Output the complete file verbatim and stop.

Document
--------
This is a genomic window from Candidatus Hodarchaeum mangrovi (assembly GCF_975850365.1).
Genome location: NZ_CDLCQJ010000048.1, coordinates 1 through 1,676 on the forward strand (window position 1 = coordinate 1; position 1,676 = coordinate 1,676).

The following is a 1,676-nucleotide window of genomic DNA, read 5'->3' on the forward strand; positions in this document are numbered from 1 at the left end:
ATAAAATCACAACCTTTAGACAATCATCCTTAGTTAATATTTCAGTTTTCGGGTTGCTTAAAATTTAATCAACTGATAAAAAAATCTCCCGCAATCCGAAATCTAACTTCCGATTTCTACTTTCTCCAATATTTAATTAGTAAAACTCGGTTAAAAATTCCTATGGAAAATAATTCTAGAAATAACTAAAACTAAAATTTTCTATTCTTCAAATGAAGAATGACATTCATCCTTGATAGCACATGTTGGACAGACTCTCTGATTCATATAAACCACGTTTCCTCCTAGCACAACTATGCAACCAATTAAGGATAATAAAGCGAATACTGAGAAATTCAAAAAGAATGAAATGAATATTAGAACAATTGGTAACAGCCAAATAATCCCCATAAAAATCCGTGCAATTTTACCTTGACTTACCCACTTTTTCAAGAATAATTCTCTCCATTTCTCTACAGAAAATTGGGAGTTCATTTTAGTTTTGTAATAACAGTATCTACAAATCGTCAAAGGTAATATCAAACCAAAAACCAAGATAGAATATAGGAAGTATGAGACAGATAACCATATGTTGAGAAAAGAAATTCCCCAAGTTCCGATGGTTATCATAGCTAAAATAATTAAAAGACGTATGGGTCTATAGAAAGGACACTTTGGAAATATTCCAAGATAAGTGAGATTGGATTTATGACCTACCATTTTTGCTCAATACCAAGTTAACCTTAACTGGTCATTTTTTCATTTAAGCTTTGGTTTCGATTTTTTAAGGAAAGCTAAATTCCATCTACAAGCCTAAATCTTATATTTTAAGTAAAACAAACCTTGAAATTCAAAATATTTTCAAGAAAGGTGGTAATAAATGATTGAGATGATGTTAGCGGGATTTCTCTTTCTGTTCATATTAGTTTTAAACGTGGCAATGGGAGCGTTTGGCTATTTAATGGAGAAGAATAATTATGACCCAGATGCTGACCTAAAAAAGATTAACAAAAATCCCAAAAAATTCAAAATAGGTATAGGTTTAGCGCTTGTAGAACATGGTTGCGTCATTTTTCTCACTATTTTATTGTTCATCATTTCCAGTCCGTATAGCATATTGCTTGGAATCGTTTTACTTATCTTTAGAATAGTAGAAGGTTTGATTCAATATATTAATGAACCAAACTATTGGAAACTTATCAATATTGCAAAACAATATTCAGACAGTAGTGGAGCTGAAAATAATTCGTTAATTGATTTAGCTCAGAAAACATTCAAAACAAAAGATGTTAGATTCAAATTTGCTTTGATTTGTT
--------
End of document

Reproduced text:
This is a genomic window from Candidatus Hodarchaeum mangrovi (assembly GCF_975850365.1).
Genome location: NZ_CDLCQJ010000048.1, coordinates 1 through 1,676 on the forward strand (window position 1 = coordinate 1; position 1,676 = coordinate 1,676).

The following is a 1,676-nucleotide window of genomic DNA, read 5'->3' on the forward strand; positions in this document are numbered from 1 at the left end:
ATAAAATCACAACCTTTAGACAATCATCCTTAGTTAATATTTCAGTTTTCGGGTTGCTTAAAATTTAATCAACTGATAAAAAAATCTCCCGCAATCCGAAATCTAACTTCCGATTTCTACTTTCTCCAATATTTAATTAGTAAAACTCGGTTAAAAATTCCTATGGAAAATAATTCTAGAAATAACTAAAACTAAAATTTTCTATTCTTCAAATGAAGAATGACATTCATCCTTGATAGCACATGTTGGACAGACTCTCTGATTCATATAAACCACGTTTCCTCCTAGCACAACTATGCAACCAATTAAGGATAATAAAGCGAATACTGAGAAATTCAAAAAGAATGAAATGAATATTAGAACAATTGGTAACAGCCAAATAATCCCCATAAAAATCCGTGCAATTTTACCTTGACTTACCCACTTTTTCAAGAATAATTCTCTCCATTTCTCTACAGAAAATTGGGAGTTCATTTTAGTTTTGTAATAACAGTATCTACAAATCGTCAAAGGTAATATCAAACCAAAAACCAAGATAGAATATAGGAAGTATGAGACAGATAACCATATGTTGAGAAAAGAAATTCCCCAAGTTCCGATGGTTATCATAGCTAAAATAATTAAAAGACGTATGGGTCTATAGAAAGGACACTTTGGAAATATTCCAAGATAAGTGAGATTGGATTTATGACCTACCATTTTTGCTCAATACCAAGTTAACCTTAACTGGTCATTTTTTCATTTAAGCTTTGGTTTCGATTTTTTAAGGAAAGCTAAATTCCATCTACAAGCCTAAATCTTATATTTTAAGTAAAACAAACCTTGAAATTCAAAATATTTTCAAGAAAGGTGGTAATAAATGATTGAGATGATGTTAGCGGGATTTCTCTTTCTGTTCATATTAGTTTTAAACGTGGCAATGGGAGCGTTTGGCTATTTAATGGAGAAGAATAATTATGACCCAGATGCTGACCTAAAAAAGATTAACAAAAATCCCAAAAAATTCAAAATAGGTATAGGTTTAGCGCTTGTAGAACATGGTTGCGTCATTTTTCTCACTATTTTATTGTTCATCATTTCCAGTCCGTATAGCATATTGCTTGGAATCGTTTTACTTATCTTTAGAATAGTAGAAGGTTTGATTCAATATATTAATGAACCAAACTATTGGAAACTTATCAATATTGCAAAACAATATTCAGACAGTAGTGGAGCTGAAAATAATTCGTTAATTGATTTAGCTCAGAAAACATTCAAAACAAAAGATGTTAGATTCAAATTTGCTTTGATTTGTT